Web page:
Summer is here and your next few months may well look a little like this: countless hours spent on white beaches next to crystal-clear waters (as sunburnt as an embarrassed lobster); or with new friends made at great pubs and random parties (and some interesting new rashes); roadtrips across insanely long distances (I Spy, anyone?), and before you know it, your budget hasn’t even got you past Christmas.
Running out of cash is a gloomy feeling – we’ve been there so that you don’t have to. This is when you withdraw from dreamland and start searching for… [tortured yell]… a job. Chin up – you just need to incorporate moneymaking with, er, fun making! The cracking news is, in the lead-up to Christmas Down Under there is as much demand for travelling workers as there are sunny days.
When the cash runs out, why not try and claim it back from where it was all spent: in pubs and restaurants? There are plenty of vacant positions being advertised in Sydney at the moment.
To get my first position behind a bar, I simply strolled into a pub and asked if they needed anyone. The manager gave me a trial run that night – the job was mine (though I did have to put up with occasional “encouraging” pats on the lower back region).
That was a few years back though. Today both employers and employees have been elevated to the civilised, and in order to serve alcohol in Tasmania, NSW and Queensland, you will have to do an (easy) one-day course in Responsible Service of Alcohol (RSA). If you are working near the “pokies” or other gambling devices in NSW you must also complete the Responsible Conduct of Gambling (RCG). This costs around $65 and takes between four and six hours (online certificates available). Unfortunately this certification is only valid within the state it’sobtained in.
As with all casual jobs, chances are there will be an offer of cash-in-hand. But although it seems like less fuss, it can turn out to be twice the fuss; essentially, you’ll have no workers’ rights.
Other than simply pimping yourself from door to door, the best thing is to saturate the market by registering your CV with recruitment agencies. Christmas is nuts-busy, and by walking into a busy bar/restaurant (looking somewhat decent) chances are good you’ll get a trial at least. But make sure you get paid for the trial if you don’t get the job, and make sure you get paid at least $13.47 an hour, as this is the minimum wage by Australian Law.
You can get a healthy cashflow quite fast in hospitality with tip money and with extra pay on weekends, public holidays and late nights.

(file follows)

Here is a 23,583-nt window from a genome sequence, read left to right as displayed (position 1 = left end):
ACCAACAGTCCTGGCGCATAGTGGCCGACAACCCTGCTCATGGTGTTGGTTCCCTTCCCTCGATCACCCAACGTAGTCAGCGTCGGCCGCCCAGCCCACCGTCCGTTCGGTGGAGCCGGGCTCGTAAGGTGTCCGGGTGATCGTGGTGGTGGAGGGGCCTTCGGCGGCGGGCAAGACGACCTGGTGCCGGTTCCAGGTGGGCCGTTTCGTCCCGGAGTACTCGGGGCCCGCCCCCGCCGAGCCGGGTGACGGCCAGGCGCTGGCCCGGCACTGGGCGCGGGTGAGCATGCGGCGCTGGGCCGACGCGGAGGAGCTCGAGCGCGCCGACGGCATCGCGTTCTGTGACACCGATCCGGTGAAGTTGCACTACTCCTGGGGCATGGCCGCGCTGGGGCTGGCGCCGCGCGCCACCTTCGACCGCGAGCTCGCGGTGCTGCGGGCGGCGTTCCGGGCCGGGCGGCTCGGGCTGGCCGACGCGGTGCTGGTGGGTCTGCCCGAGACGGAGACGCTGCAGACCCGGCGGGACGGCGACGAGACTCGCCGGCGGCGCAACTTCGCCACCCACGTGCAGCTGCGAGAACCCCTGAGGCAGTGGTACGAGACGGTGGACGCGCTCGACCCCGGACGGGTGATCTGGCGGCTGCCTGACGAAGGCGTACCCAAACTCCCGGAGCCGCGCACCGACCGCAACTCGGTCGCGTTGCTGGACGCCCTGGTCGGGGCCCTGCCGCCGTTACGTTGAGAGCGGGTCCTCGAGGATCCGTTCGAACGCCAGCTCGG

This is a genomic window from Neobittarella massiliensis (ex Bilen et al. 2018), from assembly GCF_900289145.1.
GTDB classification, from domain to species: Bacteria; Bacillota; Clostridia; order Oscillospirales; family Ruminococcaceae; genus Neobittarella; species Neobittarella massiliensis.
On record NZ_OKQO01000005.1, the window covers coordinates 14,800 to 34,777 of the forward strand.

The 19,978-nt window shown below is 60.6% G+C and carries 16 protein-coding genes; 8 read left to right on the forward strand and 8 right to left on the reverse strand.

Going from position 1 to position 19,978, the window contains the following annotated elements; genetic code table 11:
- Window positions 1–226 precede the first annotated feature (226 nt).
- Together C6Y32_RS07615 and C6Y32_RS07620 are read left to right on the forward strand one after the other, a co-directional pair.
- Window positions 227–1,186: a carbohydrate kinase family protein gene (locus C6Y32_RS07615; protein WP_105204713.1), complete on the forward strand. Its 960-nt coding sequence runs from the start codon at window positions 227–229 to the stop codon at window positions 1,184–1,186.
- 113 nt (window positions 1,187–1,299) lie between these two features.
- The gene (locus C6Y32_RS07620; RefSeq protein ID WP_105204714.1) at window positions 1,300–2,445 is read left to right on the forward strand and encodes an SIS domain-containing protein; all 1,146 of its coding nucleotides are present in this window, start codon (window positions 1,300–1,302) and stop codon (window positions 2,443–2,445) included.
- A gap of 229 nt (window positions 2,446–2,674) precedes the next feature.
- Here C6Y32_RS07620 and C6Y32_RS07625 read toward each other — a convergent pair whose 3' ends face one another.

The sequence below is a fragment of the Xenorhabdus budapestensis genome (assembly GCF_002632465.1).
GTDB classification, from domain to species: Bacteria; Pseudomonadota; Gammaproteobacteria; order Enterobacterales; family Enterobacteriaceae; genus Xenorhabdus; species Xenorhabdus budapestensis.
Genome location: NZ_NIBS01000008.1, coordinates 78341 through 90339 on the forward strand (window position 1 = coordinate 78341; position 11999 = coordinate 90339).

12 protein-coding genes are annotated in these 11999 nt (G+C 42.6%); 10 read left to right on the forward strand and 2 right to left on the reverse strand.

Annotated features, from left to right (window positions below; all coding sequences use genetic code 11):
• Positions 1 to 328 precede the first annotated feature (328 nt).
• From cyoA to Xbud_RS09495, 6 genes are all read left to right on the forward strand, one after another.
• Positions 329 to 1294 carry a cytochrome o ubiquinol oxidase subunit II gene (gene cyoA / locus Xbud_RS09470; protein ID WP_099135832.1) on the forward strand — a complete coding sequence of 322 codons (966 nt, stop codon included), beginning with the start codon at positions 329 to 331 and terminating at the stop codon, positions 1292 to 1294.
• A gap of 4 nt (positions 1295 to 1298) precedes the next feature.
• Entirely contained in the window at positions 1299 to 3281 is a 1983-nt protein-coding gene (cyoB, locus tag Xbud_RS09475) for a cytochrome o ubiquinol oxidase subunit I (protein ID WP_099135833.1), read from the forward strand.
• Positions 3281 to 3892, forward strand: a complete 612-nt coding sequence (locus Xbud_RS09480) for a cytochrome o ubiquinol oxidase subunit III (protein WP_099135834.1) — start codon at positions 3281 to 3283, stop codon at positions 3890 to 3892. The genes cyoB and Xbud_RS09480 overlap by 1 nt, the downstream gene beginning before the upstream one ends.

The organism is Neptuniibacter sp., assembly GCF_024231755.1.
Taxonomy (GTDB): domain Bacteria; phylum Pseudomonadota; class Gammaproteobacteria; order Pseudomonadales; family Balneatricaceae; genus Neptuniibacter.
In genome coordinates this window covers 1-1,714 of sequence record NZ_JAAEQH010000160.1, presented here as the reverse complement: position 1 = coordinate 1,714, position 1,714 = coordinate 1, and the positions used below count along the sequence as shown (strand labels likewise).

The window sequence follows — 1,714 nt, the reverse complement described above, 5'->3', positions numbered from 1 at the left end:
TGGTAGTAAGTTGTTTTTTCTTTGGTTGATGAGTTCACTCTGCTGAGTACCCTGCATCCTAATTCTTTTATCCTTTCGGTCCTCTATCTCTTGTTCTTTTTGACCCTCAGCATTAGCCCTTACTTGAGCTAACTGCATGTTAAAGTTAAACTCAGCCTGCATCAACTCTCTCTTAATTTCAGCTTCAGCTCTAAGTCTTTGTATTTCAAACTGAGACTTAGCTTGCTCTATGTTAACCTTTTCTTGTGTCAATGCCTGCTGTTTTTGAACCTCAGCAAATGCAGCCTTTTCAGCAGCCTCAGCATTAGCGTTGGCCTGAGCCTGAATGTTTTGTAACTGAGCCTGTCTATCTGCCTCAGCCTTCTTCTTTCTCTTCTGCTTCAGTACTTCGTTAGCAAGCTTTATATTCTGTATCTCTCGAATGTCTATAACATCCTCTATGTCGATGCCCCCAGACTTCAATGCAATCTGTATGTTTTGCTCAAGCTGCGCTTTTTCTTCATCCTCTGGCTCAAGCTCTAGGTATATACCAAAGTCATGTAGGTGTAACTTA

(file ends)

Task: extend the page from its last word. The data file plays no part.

My recipe for success in the work/travelling/fun conundrum is to get a job in retail as well as in hospitality on a casual rate. This way you will: get to choose your own hours, work the highest paid hours (casuals often do all Sundays and public holidays, and the casual rate is always a few dollars more than full-time or part-time), get discounts on clothes and shoes, and get cheap meals and free drinks.
Also, because you’re so casual, you can travel the days you choose not to work. Most retail jobs are only advertised by a note in the shop window, so again, check out the good shops and hand in your CV to the manager with a smile.
If you’re not afraid of both getting your hands dirty and meeting some truly original characters, there’s a golden opportunity to work on a tan and get fit for summer with harvest work. You can pick, plant, strip and sort just about everything that grows all around Australia. Pack up your campervan and do the Harvest Trail, following the harvesting seasons as you travel.
Better still, should you be getting angsty about returning home, you get to extend your Working Holiday Visa, providing you have worked a minimum of three months in harvest or in a rural Australia. For information, visit www.immi.gov.au/.
“Rural Australia” is everywhere except Sydney, Newcastle, Wollongong, the NSW Central Coast, Brisbane, the Gold Coast, Perth, Melbourne and the ACT. Visit jobsearch.gov.au/HarvestTrail/ to find what’s on where and when.
Although office space is not as glorious as running barefoot on a deserted beach, the money is a lot better, and the hours pretty much allow for a morning and afternoon dip in the ocean. Temping pretty much means good money without all the responsibility, and if office is your cup of coffee (loads of coffee in offices, not so much tea it seems), then you’ve got the added bonus of something relevant to put on your CV afterwards.
Best of the Rest
There is always a boom in some employment sector in Oz. Lately, with the economy continuing its strong growth, Australia has jobs in everything, from mining to skyscraping office jobs.
Getting it Thong
A word in your ear though. Travellers have a bad reputation in some quarters, for having an unprofessional attitude towards the job market. Unless you are auditioning for the position of circus clown, don’t for example, rock up in shorts and “thongs”.
And make sure your CV (usually called a resumé down here) looks pukka. Recruitment expert Mats Eriksson says: “Experience is sure to get you an interview. Personality will win you the position. Professionalism will ensure you of a job. Turn up neatly dressed even if you are only registering with an agency. If you look like you are serious, the potential employer will also take you seriously.” And remember, a smile goes a long way.
… and Lastly
It may seem depressing having to look for a shitty job when you’re in a beautiful place and blessed with stunning weather, but we assure you the time will pass quickly. You may well make new friends and – heck – even have some fun.
Be prepared to open your mind a little, too – would dressing up as Santa really be so bad? Travel jobs are the stuff stories are made of (see sidebar, right). Trust us – we’ve all been there. It’ll all feel worth it when you’re kicking back in a hammock on that island paradise, cocktail in hand and not a worry in the world.